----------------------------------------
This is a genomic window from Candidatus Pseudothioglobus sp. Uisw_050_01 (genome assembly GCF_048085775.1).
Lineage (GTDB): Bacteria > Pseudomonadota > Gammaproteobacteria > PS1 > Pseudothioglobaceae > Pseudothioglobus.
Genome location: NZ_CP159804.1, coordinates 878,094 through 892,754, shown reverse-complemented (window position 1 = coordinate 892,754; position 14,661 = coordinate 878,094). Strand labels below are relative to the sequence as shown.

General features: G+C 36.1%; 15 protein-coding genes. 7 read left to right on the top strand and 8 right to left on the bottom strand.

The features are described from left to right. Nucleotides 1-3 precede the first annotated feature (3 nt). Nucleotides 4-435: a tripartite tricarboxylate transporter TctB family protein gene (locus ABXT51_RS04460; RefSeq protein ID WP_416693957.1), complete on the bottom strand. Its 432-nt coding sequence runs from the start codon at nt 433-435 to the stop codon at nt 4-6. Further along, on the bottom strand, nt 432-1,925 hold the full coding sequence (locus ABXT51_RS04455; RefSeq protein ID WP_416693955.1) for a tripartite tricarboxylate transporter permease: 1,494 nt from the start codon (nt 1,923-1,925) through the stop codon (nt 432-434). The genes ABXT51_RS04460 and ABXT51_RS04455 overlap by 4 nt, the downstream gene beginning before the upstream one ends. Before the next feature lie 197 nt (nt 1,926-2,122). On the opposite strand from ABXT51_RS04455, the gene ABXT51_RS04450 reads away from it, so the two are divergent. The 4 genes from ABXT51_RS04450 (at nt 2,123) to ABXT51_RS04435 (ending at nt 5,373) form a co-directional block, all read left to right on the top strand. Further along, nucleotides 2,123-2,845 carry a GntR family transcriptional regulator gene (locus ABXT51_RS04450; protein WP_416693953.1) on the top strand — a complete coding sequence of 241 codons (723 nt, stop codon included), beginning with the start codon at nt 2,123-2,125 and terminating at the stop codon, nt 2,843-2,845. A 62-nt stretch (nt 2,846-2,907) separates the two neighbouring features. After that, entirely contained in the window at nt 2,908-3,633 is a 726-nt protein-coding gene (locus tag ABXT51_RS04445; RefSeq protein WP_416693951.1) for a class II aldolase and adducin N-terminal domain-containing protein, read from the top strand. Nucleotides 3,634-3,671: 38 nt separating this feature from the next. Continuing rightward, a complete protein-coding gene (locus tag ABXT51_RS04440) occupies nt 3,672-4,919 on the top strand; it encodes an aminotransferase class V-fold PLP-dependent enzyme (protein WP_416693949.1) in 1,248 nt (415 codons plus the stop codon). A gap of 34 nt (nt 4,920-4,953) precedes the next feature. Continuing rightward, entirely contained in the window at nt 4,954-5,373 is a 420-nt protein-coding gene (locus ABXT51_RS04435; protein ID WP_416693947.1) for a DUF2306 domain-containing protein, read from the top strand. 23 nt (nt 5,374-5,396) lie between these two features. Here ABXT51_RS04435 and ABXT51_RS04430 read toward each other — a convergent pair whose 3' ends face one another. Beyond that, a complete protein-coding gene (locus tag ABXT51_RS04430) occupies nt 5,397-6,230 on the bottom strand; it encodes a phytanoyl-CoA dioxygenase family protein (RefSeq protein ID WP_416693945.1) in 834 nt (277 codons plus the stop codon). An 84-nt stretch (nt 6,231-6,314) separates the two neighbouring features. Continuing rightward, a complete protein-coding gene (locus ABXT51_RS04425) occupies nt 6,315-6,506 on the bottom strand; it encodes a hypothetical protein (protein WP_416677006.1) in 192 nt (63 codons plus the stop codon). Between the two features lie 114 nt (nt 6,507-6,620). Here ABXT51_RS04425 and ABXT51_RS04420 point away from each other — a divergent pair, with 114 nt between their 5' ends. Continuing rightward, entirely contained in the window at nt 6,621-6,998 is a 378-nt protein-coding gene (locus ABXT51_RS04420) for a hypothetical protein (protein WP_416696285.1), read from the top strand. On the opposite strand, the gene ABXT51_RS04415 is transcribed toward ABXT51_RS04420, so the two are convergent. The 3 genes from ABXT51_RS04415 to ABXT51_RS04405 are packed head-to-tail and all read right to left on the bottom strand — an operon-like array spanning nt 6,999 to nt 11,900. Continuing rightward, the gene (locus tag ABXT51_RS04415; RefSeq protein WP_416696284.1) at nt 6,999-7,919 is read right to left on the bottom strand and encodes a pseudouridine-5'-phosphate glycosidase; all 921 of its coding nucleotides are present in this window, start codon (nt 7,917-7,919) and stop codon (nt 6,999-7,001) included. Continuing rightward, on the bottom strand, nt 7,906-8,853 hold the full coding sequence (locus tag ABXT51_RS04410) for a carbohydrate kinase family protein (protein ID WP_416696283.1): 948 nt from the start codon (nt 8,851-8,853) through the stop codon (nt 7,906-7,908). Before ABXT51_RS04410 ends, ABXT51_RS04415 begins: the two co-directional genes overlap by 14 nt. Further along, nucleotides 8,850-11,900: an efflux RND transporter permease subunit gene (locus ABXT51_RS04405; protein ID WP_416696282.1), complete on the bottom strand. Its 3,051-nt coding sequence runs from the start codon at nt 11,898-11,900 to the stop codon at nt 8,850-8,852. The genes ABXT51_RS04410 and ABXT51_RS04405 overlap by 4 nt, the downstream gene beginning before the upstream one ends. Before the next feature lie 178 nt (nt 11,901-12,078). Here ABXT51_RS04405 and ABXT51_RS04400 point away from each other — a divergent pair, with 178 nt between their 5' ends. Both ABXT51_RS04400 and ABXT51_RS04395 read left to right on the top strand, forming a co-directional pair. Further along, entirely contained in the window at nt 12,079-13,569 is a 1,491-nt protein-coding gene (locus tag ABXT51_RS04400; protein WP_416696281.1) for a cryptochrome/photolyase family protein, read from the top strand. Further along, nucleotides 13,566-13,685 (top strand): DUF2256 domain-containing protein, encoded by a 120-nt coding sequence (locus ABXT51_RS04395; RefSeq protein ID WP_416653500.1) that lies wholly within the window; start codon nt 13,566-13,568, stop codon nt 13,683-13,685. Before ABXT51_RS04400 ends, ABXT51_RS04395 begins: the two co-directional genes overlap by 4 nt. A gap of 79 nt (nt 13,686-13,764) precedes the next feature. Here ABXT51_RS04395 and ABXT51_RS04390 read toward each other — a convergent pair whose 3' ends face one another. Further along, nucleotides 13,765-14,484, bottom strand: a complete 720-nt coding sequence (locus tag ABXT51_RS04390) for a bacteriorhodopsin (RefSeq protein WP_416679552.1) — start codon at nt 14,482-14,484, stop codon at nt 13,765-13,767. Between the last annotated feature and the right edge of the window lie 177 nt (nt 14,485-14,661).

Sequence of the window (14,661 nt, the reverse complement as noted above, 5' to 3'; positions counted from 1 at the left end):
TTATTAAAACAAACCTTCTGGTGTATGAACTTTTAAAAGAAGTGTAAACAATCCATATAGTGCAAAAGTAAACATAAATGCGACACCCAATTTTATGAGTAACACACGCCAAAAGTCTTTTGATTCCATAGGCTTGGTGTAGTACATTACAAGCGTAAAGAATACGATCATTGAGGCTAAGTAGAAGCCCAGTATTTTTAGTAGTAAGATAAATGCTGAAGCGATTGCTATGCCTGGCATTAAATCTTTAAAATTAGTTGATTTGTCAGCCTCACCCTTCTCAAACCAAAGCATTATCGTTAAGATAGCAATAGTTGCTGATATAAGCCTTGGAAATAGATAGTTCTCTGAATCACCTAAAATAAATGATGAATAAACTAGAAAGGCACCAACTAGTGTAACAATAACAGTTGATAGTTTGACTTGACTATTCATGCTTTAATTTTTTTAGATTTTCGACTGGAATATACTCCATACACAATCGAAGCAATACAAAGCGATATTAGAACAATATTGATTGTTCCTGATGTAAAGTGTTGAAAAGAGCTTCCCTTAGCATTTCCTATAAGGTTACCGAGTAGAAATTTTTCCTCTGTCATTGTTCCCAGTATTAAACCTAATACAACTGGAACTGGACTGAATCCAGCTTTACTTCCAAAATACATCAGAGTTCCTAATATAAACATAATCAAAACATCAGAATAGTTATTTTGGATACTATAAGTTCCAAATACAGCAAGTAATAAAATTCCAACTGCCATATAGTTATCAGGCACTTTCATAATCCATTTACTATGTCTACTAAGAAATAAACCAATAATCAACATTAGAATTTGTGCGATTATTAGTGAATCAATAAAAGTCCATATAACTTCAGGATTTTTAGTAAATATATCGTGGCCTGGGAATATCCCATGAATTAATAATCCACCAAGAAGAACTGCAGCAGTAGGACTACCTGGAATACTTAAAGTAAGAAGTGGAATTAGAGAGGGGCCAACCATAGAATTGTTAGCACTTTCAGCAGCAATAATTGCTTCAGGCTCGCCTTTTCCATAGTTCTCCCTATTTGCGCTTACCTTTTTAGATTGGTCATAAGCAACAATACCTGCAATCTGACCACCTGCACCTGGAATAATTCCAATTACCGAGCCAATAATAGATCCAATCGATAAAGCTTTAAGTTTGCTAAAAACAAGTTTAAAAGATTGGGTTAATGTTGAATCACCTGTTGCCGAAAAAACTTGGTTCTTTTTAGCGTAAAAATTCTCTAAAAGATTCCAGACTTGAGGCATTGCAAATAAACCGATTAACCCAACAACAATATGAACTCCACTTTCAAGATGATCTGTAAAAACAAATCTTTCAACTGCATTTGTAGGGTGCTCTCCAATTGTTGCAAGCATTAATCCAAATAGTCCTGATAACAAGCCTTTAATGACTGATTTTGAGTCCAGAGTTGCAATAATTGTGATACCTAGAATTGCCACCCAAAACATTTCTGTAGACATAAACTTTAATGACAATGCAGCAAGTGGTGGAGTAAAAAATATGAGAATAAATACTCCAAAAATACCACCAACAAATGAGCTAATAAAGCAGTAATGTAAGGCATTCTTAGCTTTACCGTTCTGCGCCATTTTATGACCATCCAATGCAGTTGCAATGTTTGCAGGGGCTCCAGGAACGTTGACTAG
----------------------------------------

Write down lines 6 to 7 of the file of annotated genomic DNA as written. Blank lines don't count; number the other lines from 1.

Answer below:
Sequence of the window (14,661 nt, the reverse complement as noted above, 5' to 3'; positions counted from 1 at the left end):
TTATTAAAACAAACCTTCTGGTGTATGAACTTTTAAAAGAAGTGTAAACAATCCATATAGTGCAAAAGTAAACATAAATGCGACACCCAATTTTATGAGTAACACACGCCAAAAGTCTTTTGATTCCATAGGCTTGGTGTAGTACATTACAAGCGTAAAGAATACGATCATTGAGGCTAAGTAGAAGCCCAGTATTTTTAGTAGTAAGATAAATGCTGAAGCGATTGCTATGCCTGGCATTAAATCTTTAAAATTAGTTGATTTGTCAGCCTCACCCTTCTCAAACCAAAGCATTATCGTTAAGATAGCAATAGTTGCTGATATAAGCCTTGGAAATAGATAGTTCTCTGAATCACCTAAAATAAATGATGAATAAACTAGAAAGGCACCAACTAGTGTAACAATAACAGTTGATAGTTTGACTTGACTATTCATGCTTTAATTTTTTTAGATTTTCGACTGGAATATACTCCATACACAATCGAAGCAATACAAAGCGATATTAGAACAATATTGATTGTTCCTGATGTAAAGTGTTGAAAAGAGCTTCCCTTAGCATTTCCTATAAGGTTACCGAGTAGAAATTTTTCCTCTGTCATTGTTCCCAGTATTAAACCTAATACAACTGGAACTGGACTGAATCCAGCTTTACTTCCAAAATACATCAGAGTTCCTAATATAAACATAATCAAAACATCAGAATAGTTATTTTGGATACTATAAGTTCCAAATACAGCAAGTAATAAAATTCCAACTGCCATATAGTTATCAGGCACTTTCATAATCCATTTACTATGTCTACTAAGAAATAAACCAATAATCAACATTAGAATTTGTGCGATTATTAGTGAATCAATAAAAGTCCATATAACTTCAGGATTTTTAGTAAATATATCGTGGCCTGGGAATATCCCATGAATTAATAATCCACCAAGAAGAACTGCAGCAGTAGGACTACCTGGAATACTTAAAGTAAGAAGTGGAATTAGAGAGGGGCCAACCATAGAATTGTTAGCACTTTCAGCAGCAATAATTGCTTCAGGCTCGCCTTTTCCATAGTTCTCCCTATTTGCGCTTACCTTTTTAGATTGGTCATAAGCAACAATACCTGCAATCTGACCACCTGCACCTGGAATAATTCCAATTACCGAGCCAATAATAGATCCAATCGATAAAGCTTTAAGTTTGCTAAAAACAAGTTTAAAAGATTGGGTTAATGTTGAATCACCTGTTGCCGAAAAAACTTGGTTCTTTTTAGCGTAAAAATTCTCTAAAAGATTCCAGACTTGAGGCATTGCAAATAAACCGATTAACCCAACAACAATATGAACTCCACTTTCAAGATGATCTGTAAAAACAAATCTTTCAACTGCATTTGTAGGGTGCTCTCCAATTGTTGCAAGCATTAATCCAAATAGTCCTGATAACAAGCCTTTAATGACTGATTTTGAGTCCAGAGTTGCAATAATTGTGATACCTAGAATTGCCACCCAAAACATTTCTGTAGACATAAACTTTAATGACAATGCAGCAAGTGGTGGAGTAAAAAATATGAGAATAAATACTCCAAAAATACCACCAACAAATGAGCTAATAAAGCAGTAATGTAAGGCATTCTTAGCTTTACCGTTCTGCGCCATTTTATGACCATCCAATGCAGTTGCAATGTTTGCAGGGGCTCCAGGAACGTTGACTAG